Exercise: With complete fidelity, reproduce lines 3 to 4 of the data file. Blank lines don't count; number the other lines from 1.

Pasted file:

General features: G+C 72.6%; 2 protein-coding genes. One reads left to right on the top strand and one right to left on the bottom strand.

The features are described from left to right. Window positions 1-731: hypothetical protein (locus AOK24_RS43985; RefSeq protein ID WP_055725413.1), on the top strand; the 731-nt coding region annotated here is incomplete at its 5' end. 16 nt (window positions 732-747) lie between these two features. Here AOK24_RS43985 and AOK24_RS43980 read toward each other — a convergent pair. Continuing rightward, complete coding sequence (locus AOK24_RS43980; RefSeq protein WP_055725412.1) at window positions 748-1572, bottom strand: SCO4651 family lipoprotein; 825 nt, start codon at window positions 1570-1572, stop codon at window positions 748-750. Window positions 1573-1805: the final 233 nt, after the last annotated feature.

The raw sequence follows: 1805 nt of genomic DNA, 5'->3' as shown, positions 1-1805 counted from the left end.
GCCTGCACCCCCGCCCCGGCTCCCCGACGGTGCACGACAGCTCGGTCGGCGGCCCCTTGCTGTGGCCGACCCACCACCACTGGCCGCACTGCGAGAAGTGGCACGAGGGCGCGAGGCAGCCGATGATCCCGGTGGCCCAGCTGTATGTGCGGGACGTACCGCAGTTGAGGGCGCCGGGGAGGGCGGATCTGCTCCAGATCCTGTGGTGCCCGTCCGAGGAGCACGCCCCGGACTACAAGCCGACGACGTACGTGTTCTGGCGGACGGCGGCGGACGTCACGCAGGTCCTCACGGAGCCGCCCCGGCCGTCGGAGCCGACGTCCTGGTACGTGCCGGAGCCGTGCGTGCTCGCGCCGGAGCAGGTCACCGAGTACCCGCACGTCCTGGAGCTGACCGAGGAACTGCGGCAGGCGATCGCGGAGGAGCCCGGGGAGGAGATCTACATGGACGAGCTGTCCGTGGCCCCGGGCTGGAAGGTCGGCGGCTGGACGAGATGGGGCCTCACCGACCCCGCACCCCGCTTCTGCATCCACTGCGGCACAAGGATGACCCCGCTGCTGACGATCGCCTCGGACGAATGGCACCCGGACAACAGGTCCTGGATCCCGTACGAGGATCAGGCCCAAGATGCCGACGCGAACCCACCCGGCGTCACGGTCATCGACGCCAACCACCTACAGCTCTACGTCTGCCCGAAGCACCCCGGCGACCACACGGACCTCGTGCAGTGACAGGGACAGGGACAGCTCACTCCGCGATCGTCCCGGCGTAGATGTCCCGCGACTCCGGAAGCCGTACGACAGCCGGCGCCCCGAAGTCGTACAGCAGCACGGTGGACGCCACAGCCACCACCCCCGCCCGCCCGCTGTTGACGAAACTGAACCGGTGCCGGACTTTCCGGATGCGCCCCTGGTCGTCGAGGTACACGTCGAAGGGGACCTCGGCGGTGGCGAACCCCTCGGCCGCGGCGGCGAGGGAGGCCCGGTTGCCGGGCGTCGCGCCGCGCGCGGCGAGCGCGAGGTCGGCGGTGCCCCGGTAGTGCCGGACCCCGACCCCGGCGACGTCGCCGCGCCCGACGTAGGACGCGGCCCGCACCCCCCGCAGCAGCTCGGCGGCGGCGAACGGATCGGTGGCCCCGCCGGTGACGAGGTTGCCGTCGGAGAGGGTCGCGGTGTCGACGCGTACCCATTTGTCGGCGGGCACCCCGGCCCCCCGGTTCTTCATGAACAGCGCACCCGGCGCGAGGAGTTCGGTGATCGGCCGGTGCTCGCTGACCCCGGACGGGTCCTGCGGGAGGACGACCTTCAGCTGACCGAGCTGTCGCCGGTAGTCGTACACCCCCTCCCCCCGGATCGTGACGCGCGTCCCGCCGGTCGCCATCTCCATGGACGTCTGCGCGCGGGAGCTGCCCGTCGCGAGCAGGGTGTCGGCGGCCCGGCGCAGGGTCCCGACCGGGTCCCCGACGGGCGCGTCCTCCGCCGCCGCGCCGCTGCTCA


The raw sequence follows: 1805 nt of genomic DNA, 5'->3' as shown, positions 1-1805 counted from the left end.
GCCTGCACCCCCGCCCCGGCTCCCCGACGGTGCACGACAGCTCGGTCGGCGGCCCCTTGCTGTGGCCGACCCACCACCACTGGCCGCACTGCGAGAAGTGGCACGAGGGCGCGAGGCAGCCGATGATCCCGGTGGCCCAGCTGTATGTGCGGGACGTACCGCAGTTGAGGGCGCCGGGGAGGGCGGATCTGCTCCAGATCCTGTGGTGCCCGTCCGAGGAGCACGCCCCGGACTACAAGCCGACGACGTACGTGTTCTGGCGGACGGCGGCGGACGTCACGCAGGTCCTCACGGAGCCGCCCCGGCCGTCGGAGCCGACGTCCTGGTACGTGCCGGAGCCGTGCGTGCTCGCGCCGGAGCAGGTCACCGAGTACCCGCACGTCCTGGAGCTGACCGAGGAACTGCGGCAGGCGATCGCGGAGGAGCCCGGGGAGGAGATCTACATGGACGAGCTGTCCGTGGCCCCGGGCTGGAAGGTCGGCGGCTGGACGAGATGGGGCCTCACCGACCCCGCACCCCGCTTCTGCATCCACTGCGGCACAAGGATGACCCCGCTGCTGACGATCGCCTCGGACGAATGGCACCCGGACAACAGGTCCTGGATCCCGTACGAGGATCAGGCCCAAGATGCCGACGCGAACCCACCCGGCGTCACGGTCATCGACGCCAACCACCTACAGCTCTACGTCTGCCCGAAGCACCCCGGCGACCACACGGACCTCGTGCAGTGACAGGGACAGGGACAGCTCACTCCGCGATCGTCCCGGCGTAGATGTCCCGCGACTCCGGAAGCCGTACGACAGCCGGCGCCCCGAAGTCGTACAGCAGCACGGTGGACGCCACAGCCACCACCCCCGCCCGCCCGCTGTTGACGAAACTGAACCGGTGCCGGACTTTCCGGATGCGCCCCTGGTCGTCGAGGTACACGTCGAAGGGGACCTCGGCGGTGGCGAACCCCTCGGCCGCGGCGGCGAGGGAGGCCCGGTTGCCGGGCGTCGCGCCGCGCGCGGCGAGCGCGAGGTCGGCGGTGCCCCGGTAGTGCCGGACCCCGACCCCGGCGACGTCGCCGCGCCCGACGTAGGACGCGGCCCGCACCCCCCGCAGCAGCTCGGCGGCGGCGAACGGATCGGTGGCCCCGCCGGTGACGAGGTTGCCGTCGGAGAGGGTCGCGGTGTCGACGCGTACCCATTTGTCGGCGGGCACCCCGGCCCCCCGGTTCTTCATGAACAGCGCACCCGGCGCGAGGAGTTCGGTGATCGGCCGGTGCTCGCTGACCCCGGACGGGTCCTGCGGGAGGACGACCTTCAGCTGACCGAGCTGTCGCCGGTAGTCGTACACCCCCTCCCCCCGGATCGTGACGCGCGTCCCGCCGGTCGCCATCTCCATGGACGTCTGCGCGCGGGAGCTGCCCGTCGCGAGCAGGGTGTCGGCGGCCCGGCGCAGGGTCCCGACCGGGTCCCCGACGGGCGCGTCCTCCGCCGCCGCGCCGCTGCTCA